In the latest flare-up in a long-festering trade dispute, the Commerce Dept. is levying antidumping tariffs on Canadian softwood lumber shipments to the U.S., contending that the products are being sold below fair value.
The move, which Commerce announced on June 26, was welcomed by U.S. lumber producers but drew criticism from Canadian government and industry officials—as well as from U.S. home builders, who predict that it will prompt a rise in lumber and housing prices.
Commerce said the antidumping fees would range from 4.59% to 7.72%, depending on the Canadian producer. When those fees are added to countervailing duties that the U.S. imposed in April, total tariffs on Canadian lumber will range from 17.41% to 30.88%.
Top Canadian officials vow to fight the U.S. action. Minister of Natural Resources Jim Carr and Minister of Foreign Affairs Chrystia Freeland said in a joint statement, “We will vigorously defend Canada’s softwood lumber industry, including through litigation, and we expect to prevail as we have in the past.”
The U.S. Lumber Coalition, a group of lumber producers, praised Commerce’s action. Coalition spokesman Zoltan van Heyningen said in a statement: “For years, Canada has unfairly distorted the softwood lumber market with billions of dollars in support of their producers. This has allowed Canadian producers to dump their product on the U.S. market to the detriment of U.S. manufacturers, as now confirmed by the Dept. of Commerce.”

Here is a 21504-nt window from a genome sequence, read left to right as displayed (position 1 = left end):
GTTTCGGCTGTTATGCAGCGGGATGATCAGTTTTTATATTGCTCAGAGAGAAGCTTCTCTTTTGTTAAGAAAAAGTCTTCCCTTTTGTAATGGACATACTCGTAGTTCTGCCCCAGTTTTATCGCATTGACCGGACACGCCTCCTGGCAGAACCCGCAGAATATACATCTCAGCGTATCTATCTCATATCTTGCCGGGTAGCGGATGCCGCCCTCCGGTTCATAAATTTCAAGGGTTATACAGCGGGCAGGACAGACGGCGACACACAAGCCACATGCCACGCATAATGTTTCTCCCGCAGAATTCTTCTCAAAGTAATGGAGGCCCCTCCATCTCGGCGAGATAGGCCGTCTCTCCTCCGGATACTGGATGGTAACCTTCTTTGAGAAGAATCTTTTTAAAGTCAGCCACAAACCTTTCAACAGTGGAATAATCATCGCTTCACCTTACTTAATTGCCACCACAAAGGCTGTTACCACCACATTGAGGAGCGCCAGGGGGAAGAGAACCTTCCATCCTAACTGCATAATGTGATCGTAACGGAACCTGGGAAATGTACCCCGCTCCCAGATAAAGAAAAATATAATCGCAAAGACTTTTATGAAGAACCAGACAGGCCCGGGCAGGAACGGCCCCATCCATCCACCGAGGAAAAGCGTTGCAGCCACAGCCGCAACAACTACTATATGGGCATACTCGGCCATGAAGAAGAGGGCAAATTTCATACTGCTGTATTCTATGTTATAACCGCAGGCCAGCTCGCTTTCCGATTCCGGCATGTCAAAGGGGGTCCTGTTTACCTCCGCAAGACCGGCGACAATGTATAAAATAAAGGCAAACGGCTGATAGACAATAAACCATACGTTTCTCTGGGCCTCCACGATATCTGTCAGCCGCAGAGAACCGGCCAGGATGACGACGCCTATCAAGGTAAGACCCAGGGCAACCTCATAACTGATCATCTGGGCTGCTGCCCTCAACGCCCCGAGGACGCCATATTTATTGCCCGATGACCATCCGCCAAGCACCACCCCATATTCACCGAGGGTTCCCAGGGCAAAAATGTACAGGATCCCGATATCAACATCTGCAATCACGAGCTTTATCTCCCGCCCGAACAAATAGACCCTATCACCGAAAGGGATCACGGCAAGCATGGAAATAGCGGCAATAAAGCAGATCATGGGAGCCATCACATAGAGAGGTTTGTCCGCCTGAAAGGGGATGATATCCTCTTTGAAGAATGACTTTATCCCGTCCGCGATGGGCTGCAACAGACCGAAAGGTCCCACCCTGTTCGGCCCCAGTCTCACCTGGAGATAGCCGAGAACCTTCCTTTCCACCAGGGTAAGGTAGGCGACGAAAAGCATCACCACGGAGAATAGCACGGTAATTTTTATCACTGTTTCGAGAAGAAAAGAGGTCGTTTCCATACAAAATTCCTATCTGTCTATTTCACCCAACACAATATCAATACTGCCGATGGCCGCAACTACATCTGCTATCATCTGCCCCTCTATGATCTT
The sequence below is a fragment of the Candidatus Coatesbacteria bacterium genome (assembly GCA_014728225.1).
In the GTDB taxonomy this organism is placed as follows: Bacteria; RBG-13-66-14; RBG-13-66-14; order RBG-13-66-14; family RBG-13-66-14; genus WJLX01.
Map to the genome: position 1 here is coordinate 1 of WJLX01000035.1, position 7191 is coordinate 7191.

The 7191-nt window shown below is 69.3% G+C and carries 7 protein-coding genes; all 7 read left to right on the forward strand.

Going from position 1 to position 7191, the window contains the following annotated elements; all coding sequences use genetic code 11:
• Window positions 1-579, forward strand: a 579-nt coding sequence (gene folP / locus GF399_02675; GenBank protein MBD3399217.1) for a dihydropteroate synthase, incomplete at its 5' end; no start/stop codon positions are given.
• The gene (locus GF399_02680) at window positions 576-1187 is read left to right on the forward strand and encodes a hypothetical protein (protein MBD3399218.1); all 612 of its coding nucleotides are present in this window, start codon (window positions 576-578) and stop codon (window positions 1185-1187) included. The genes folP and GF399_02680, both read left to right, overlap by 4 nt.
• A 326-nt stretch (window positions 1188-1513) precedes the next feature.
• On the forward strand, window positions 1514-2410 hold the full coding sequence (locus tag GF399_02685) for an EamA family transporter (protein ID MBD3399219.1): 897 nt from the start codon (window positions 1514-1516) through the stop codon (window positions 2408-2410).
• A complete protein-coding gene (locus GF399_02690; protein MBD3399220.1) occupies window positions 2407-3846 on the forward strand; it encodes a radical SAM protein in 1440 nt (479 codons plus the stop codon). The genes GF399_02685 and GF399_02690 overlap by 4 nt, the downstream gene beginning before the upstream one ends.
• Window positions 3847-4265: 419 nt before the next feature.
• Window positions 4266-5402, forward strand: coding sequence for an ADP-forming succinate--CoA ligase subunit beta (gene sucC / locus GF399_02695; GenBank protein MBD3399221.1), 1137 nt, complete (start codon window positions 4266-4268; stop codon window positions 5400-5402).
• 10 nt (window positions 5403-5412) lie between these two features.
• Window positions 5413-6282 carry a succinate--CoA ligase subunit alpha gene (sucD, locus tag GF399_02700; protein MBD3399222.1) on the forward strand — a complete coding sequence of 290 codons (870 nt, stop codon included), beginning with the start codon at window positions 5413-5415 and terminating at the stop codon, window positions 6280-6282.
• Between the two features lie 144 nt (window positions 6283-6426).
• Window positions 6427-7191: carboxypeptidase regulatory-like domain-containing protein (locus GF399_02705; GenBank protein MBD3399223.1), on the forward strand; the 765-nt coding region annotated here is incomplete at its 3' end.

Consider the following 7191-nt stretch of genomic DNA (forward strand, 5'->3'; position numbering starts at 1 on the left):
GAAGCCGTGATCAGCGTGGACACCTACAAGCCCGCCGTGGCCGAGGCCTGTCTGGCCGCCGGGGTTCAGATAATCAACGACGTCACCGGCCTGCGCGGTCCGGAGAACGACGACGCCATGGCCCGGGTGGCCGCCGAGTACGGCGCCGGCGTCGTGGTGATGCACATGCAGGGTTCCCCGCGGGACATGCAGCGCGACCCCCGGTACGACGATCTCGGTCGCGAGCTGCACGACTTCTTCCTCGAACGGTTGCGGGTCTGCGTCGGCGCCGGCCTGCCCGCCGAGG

Susan Yurkovich, president of the Vancouver-based BC Lumber Trade Council, told reporters in a June 26 conference call, “The duties are a direct result of the actions taken by the protectionist U.S. lumber lobby, whose sole purpose is to create artificial constraints on Canadian lumber to drive up prices for their benefit at the expense of American consumers.”
Yurkovich says talks aimed at reaching a deal to settlement in the long-running dispute are ongoing. Carr and Freeland said they will continue to try to “maintain a dialogue” with U.S. officials to reach a lumber trade agreement.
Commerce Secretary Wilbur Ross said, “While I remain optimistic that we will be able to reach a negotiated solution on softwood lumber, until we do, we will continue to vigorously apply the [antidumping] and [countervailing duties] laws to stand up for American companies and their workers.”
Commerce did exclude from tariffs the lumber shipped from three Canadian Maritime provinces—Newfoundland and Labrador, Nova Scotia and Prince Edward Island.
But Yurkovich said exports from those Maritime provinces “are a very, very small portion of the lumber production in our country,” and estimated their share as 1.5% to 2%.
Commerce is expected to issue its final determination on antidumping duties by about Sept. 7.
In the meantime the U.S. Customs and Border Protection agency will collect cash deposits from the Canadian exporters based on the preliminary rate levels. The agency has been collecting deposits based on the countervailing duties since they were announced.
The National Association of Home Builders says the tariffs will boost the cost of housing in the U.S. and cost more than 11,000 jobs.
NAHB Chairman Granger MacDonald said in a statement that the two sets of duties are “basically another tax on American home builders and home buyers that will jeopardize affordable housing in America.”
Paul Emrath, NAHB senior economist, estimates that the new tariffs would increase lumber prices for consumers by 8.8% and boost the cost of a single-family home by $1,700. NAHB also says the tariffs would cause the loss of 11,336 full-time jobs in the U.S.
Story updated on 6/29 to correct spelling of Granger MacDonald's surname